War, Jesus, and the Christian Right

hacksaw_ridge
A scene from Mel Gibson’s Hacksaw Ridge (2016), a war film unlike most other war films.

There is a group of Americans that calls itself the Christian Right. Theirs is a theology that supports war and discrimination and is contrary to Jesus and the Gospels.

Perhaps they should be called the “Christian Wrong.”

One thing “wrong” with their theology is what Pulitzer Prize winning journalist Chris Hedges calls, “a theology of despair,” that is, a theology that preaches a false “biblical” rapture narrative, eagerly awaiting the “end times.” For them, war is necessary to take the battle to Islam and away from our shores.

As an American military wife, I see value in the work of our service members. I support efforts to bring aid to humans trapped in the devastation following disasters natural and manmade. It is comforting that brave women and men are willing to put themselves in harm’s way to keep others, like my children, safe.

There is a value in a strong military, but it is not found by pounding the drums of war.

When I was younger and far more naïve about theology and war, I loved films in which the bad guys get theirs and America wins the day. Mel Gibson has made many such films.

His film The Passion of the Christ is riddled with unrelenting, graphic violence and bad theology. Rev. Dr. Susan Thistlethwaite of Chicago Theological Seminary rightly labels Passion a “war film.” She writes, “as the blood flows, the blows fall and the hammers pound the nails into flesh,” we find a theology in which “God is the author of this violence.”

This violent God is not found in the teachings and ministry of Jesus of Nazareth.

Mel’s latest war film is about a soldier who used his pacifist faith to save and heal rather than kill and conquer. In Hacksaw Ridge, we follow Pvt. Desmond Doss, an Seventh Day Adventist Army medic whose WWII military career was marked his conscientious objector status. He refused to carry a gun, rushing into dangerous battles to save the wounded. I wonder if the men he saved on those battlefields recognized in Doss the work of a God who is with us in our suffering, not a bloodthirsty God demanding satisfaction through brutal violence.

The American military is not revered across the world. It has been implicated in horrific war crimes. Yet this doesn’t have to be its legacy. The redemption of our military and of America’s very soul can be found in a Doss-like theology that saves rather than destroys.

This is not the theology of the Christian Right. When a political candidate cavalierly discusses the use of nuclear weapons and refuses to take in children fleeing from war-torn Syria, Jesus weeps.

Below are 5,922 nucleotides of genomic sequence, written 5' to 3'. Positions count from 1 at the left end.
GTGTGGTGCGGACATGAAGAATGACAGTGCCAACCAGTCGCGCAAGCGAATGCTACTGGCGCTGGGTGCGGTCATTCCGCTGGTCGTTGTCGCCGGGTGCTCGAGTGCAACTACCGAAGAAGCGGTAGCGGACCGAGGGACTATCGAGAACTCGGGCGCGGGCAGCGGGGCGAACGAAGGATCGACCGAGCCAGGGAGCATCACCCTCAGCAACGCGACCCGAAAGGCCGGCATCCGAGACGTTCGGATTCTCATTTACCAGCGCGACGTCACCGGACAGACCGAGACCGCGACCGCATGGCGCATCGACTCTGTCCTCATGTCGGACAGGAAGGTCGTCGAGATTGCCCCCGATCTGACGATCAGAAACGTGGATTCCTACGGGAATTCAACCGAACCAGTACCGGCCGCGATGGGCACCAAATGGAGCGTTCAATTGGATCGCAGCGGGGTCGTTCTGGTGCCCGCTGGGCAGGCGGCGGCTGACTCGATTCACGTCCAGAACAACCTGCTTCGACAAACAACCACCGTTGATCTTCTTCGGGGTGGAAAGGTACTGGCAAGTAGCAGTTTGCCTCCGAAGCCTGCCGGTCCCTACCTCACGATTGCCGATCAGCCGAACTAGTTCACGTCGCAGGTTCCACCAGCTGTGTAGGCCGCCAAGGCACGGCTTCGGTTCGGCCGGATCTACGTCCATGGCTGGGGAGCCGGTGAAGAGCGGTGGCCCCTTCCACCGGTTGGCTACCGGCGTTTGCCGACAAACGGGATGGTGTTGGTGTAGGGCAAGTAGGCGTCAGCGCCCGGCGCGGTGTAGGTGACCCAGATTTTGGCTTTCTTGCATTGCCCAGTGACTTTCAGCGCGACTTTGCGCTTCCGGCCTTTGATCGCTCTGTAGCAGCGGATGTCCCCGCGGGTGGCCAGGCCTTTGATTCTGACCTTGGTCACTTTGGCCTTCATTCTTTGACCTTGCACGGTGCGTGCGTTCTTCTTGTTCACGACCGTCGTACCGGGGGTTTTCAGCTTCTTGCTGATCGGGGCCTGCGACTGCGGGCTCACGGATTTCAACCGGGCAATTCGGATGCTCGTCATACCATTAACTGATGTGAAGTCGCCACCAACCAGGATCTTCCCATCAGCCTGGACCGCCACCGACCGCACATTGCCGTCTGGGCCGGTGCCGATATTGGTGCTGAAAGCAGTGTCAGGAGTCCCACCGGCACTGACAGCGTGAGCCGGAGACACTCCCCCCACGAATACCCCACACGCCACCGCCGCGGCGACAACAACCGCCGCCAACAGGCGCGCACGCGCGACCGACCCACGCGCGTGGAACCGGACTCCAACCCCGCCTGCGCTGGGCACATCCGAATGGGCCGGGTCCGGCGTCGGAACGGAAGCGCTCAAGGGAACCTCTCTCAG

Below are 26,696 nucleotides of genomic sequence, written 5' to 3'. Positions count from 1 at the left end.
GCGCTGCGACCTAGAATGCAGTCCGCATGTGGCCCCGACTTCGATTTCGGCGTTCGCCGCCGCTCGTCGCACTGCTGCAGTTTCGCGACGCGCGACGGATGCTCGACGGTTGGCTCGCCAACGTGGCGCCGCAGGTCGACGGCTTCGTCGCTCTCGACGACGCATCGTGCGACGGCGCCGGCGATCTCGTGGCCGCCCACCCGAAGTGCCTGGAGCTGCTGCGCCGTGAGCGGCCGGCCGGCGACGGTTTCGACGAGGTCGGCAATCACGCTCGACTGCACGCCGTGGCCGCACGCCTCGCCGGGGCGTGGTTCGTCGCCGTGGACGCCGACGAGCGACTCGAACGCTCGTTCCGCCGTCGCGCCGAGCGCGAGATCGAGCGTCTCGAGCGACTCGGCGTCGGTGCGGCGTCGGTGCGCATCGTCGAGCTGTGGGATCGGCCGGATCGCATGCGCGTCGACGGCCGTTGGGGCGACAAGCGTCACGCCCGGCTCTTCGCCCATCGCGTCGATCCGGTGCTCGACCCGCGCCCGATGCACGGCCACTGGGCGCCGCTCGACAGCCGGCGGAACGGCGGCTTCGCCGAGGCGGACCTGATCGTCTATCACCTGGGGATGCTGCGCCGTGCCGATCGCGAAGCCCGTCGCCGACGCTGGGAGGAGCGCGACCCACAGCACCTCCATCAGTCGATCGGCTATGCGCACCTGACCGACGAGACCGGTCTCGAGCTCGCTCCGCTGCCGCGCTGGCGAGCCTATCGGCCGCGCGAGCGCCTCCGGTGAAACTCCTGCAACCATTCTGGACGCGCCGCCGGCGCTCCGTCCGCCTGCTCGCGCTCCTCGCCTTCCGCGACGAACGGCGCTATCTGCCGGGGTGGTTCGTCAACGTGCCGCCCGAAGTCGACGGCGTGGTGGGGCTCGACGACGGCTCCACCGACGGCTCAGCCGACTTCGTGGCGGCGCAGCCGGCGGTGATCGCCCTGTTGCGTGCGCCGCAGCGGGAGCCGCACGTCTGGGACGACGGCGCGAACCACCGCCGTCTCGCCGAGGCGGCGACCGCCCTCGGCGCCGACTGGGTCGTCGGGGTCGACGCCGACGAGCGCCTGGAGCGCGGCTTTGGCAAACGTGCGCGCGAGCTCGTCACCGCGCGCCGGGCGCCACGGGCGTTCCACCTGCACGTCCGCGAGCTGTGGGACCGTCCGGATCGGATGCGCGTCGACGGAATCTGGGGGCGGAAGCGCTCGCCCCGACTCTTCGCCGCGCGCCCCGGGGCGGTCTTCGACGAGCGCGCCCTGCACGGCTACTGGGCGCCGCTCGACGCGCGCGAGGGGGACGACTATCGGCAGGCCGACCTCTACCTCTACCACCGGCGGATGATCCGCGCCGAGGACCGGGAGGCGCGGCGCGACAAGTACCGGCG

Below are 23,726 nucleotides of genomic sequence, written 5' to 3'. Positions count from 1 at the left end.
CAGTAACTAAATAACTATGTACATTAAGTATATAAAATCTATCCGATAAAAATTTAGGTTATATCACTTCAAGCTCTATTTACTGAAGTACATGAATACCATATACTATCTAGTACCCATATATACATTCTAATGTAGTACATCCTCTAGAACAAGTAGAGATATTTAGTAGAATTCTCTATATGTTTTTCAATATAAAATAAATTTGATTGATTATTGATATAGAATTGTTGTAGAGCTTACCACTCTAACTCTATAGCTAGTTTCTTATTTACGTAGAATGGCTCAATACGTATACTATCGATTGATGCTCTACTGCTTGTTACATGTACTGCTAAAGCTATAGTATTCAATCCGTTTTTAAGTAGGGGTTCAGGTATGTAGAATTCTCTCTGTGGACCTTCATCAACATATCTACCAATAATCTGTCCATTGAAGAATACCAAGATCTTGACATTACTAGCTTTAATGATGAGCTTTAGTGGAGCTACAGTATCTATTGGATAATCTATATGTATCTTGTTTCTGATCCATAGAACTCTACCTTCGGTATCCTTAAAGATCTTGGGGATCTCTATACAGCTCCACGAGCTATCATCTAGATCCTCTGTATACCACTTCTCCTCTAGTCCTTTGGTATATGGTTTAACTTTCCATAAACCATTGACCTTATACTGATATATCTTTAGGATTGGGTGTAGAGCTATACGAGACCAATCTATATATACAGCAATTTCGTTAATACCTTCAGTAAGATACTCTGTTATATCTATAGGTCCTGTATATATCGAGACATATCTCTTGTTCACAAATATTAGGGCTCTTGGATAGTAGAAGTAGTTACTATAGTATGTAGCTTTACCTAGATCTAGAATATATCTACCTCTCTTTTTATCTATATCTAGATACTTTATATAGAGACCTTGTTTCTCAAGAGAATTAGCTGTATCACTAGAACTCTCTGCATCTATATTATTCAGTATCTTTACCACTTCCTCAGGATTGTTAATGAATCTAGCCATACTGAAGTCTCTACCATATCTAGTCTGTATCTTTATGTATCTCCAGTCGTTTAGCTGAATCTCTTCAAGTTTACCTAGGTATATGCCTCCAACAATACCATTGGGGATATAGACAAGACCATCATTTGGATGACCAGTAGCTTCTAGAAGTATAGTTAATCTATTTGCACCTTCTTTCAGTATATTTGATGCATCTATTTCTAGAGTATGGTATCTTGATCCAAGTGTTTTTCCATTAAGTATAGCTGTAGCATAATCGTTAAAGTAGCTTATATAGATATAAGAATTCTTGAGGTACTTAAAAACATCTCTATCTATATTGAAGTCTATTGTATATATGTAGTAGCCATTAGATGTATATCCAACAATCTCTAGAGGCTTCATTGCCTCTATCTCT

Jesus said, “You have heard it said love your neighbor and hate your enemy. But I tell you, love your enemy and pray for those who persecute you” (Matthew 5:43-44).

As a military wife and Christian seminary student, I follow the Jesus of the Gospels. I urge the Christian Right to do the same.

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2 thoughts on “War, Jesus, and the Christian Right

  1. Jessica, I like your bold and righteous stand on this. War is not to be glorified, and I suspect those who glorify it have not had to see it up close and have not had their families torn apart by it. Like you, I believe in a theology that saves rather than destroys. I was not familiar with the story of Desmond Doss, but he sounds like a brave man who truly lived his faith. Is it possible Mel Gibson is actually making a peace movie of sorts this time?

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  2. Jessica – thank you for this post! The trailer for Hacksaw Ridge brought tears to my eyes. What a different movie, indeed! And the fact that it’s based on the true story of a person who was nonviolent due to faith? I look forward to seeing the full movie and engaging with others about it. I imagine it will bring up powerful discussions about when (and if) violence is an appropriate tactic, how faith informs our actions, and where self-preservation comes into it all, whether this means our own person, our religion, our country, etc. The church has been critiqued for using tactics that are not loving or rooted in justice, but instead being self-serving. I wonder how we can continue to engage this complicated question about violence “for good cause.” If we believe that we need to continue existing to do more good in this world, but are willing to cause violence in order to stay alive, then are we ultimately doing good? Or are we compromising that which is good and justifying evil? I’m grateful for movies (as well as other art forms) that set out to lift up these questions. Your blog is one such art form. Thank you.

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